"Smoke & Mirrors" SHU Review
"Smoke & Mirrors", a postmodern Shakespeare adaptation. I didn't quite know what to expect as the cast wanted it to be this way and it's safe to say that I was thoroughly impressed!
A combination of classic Shakespeare monologue and scene text intertwined with a self-aware and quite realistic narrative depicting a group of student's 'stream of consciousness' surrounding final show. One thing I have to commend these guys on was the beautiful flow between classic text interpretation and devised text, with most of the audience being fellow final show students can relate to. As well as the use of comedic elements to entertain and audience interaction that made us really feel like we were in their shoes and collectively as one with the actors.
It seemed effortlessly done and each Shakespearian monologue or scene stood out as it reflected or mimicked the thoughts of each student. For instance, Amelia Daisy Phair made her intention clear that the most important part of the performance for her was the audience. This was then gratified by a Shakespearean monologue that reflected just that with the opening line being; "Prithee, Tell me whats thou think of me?" (I know, probably not spelt right - apologies) which she said directly to members of the audience. She was very comfortable on stage and commanded the audience's attentions when in and out of role, a very strong stage presence indeed.
Other instances that stick out were Jacob Jackson's portrayal of Patrick Stewart's famous cinematic Macbeth monologue ("Is this a dagger..."). He recited the monologue at the same time that a projection of Patrick Stewart was playing, complete with a bald cap and all. And in some parts of this monologue, he introduced a rather farcical element of comedy that struck a cord with the audience. This of course related back to Jacob's inner thoughts of wanting to be like the acting giants we see on stage such as Patrick Stewart or Benedict Cumberbatch. Jacob's performance as Dorian Gray was particularly shining as the fear of growing old was captured well in his mannerisms and body language on stage.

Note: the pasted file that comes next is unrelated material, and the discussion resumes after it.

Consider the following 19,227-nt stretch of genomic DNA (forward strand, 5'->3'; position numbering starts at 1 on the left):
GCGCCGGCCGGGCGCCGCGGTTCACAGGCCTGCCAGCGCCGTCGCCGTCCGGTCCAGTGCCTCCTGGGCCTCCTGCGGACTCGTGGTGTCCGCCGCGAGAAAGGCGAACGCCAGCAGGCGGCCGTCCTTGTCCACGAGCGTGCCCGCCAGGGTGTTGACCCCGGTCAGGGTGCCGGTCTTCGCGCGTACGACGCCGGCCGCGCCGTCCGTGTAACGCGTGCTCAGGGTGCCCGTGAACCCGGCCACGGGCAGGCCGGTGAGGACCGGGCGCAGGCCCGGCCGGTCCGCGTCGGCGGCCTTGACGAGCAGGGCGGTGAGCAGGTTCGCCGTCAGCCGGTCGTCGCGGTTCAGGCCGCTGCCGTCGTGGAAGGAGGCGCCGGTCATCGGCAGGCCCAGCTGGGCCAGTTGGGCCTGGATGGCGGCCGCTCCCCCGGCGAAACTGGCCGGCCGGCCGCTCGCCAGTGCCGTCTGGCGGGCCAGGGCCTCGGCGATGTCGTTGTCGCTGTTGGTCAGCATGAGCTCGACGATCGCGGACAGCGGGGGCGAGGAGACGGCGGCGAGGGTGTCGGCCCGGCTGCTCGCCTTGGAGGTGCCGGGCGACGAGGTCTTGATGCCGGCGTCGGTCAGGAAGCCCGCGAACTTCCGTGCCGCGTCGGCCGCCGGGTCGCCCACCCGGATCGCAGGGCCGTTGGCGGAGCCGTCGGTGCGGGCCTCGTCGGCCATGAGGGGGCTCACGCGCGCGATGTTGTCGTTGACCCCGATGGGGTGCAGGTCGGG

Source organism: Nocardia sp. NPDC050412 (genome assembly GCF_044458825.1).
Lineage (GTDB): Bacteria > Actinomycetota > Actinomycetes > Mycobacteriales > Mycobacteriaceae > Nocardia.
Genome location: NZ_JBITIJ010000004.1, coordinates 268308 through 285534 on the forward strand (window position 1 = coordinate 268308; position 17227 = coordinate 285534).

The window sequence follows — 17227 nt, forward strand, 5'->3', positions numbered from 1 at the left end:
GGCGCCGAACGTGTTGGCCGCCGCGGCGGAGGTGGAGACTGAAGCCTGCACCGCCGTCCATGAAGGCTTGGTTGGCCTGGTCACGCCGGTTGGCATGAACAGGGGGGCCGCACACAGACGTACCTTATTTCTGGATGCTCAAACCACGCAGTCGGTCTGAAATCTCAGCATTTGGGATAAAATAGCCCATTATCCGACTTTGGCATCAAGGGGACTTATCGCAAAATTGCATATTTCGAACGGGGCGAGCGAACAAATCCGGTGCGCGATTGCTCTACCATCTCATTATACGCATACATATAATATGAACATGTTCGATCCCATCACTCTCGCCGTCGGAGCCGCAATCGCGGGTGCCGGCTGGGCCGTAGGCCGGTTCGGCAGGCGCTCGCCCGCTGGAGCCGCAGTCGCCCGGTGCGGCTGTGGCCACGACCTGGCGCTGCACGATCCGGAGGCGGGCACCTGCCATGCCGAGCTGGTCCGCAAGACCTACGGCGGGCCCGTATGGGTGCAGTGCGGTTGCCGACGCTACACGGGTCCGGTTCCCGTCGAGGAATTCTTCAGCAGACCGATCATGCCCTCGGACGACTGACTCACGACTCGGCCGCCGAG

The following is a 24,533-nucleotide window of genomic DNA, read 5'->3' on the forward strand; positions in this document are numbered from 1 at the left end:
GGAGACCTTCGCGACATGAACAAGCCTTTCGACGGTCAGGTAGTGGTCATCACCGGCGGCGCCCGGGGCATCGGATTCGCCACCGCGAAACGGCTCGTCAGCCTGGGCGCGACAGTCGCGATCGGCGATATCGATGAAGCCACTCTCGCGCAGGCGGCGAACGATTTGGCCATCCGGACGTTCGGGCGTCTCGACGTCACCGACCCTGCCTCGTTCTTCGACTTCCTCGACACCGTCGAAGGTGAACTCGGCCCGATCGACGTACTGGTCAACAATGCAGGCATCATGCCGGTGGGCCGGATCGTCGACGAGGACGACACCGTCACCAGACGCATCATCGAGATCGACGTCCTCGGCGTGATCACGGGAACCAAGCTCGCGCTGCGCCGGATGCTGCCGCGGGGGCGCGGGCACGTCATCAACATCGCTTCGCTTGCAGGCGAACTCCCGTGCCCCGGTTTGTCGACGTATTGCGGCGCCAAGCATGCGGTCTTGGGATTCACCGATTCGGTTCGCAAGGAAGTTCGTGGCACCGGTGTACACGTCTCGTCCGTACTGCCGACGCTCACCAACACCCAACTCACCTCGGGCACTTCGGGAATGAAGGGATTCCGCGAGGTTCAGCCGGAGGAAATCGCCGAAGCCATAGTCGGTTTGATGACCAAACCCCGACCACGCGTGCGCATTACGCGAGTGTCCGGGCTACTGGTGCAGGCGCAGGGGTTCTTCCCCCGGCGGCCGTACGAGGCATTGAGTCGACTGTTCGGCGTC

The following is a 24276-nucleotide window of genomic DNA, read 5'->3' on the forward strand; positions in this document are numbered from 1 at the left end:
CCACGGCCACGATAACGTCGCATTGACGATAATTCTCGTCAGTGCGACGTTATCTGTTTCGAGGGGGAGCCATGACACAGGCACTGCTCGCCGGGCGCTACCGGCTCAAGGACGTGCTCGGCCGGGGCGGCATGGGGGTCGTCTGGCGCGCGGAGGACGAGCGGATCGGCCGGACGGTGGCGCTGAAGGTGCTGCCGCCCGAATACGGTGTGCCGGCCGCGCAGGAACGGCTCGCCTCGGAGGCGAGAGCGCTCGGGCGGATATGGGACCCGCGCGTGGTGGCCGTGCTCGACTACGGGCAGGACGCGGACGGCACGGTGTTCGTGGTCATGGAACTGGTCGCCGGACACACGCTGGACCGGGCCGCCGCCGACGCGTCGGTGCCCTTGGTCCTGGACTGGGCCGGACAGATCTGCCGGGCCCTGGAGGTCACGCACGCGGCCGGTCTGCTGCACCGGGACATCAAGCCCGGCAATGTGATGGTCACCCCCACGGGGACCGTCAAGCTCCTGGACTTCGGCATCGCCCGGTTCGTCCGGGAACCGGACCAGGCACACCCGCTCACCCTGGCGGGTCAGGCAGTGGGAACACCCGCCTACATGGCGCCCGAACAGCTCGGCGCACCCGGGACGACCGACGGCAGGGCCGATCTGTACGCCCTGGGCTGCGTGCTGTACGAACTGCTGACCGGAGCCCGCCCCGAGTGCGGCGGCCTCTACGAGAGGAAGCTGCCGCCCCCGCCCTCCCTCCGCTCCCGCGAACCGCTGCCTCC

Ella Harget-Dash was the third and probably most emotionally in touch with her roles in this performance. Her timely 'breakdowns' and huge fear of failing her degree was quite relatable and she really bared herself in front of us to show her inner weakness that too many people are afraid to be shown. Her roles in the Shakespearian texts were diverse and captured a very fully rounded person. Her performance came off as not only extremely likeable but very real.
I particularly felt the name was fitting to this production as each actor reflected the anxieties of acting, particularly from young actors, and revealed to us the vulnerable human hiding behind a character. They blurred the line between what it was to 'act' or present oneself on stage and showed us something refreshingly different that I can actually see being performed at a fringe theatre festival (Prague Fringe 2020 perhaps?). Well done guys, a very alternative and thought-provoking performance that I'm likely to remember for a long time!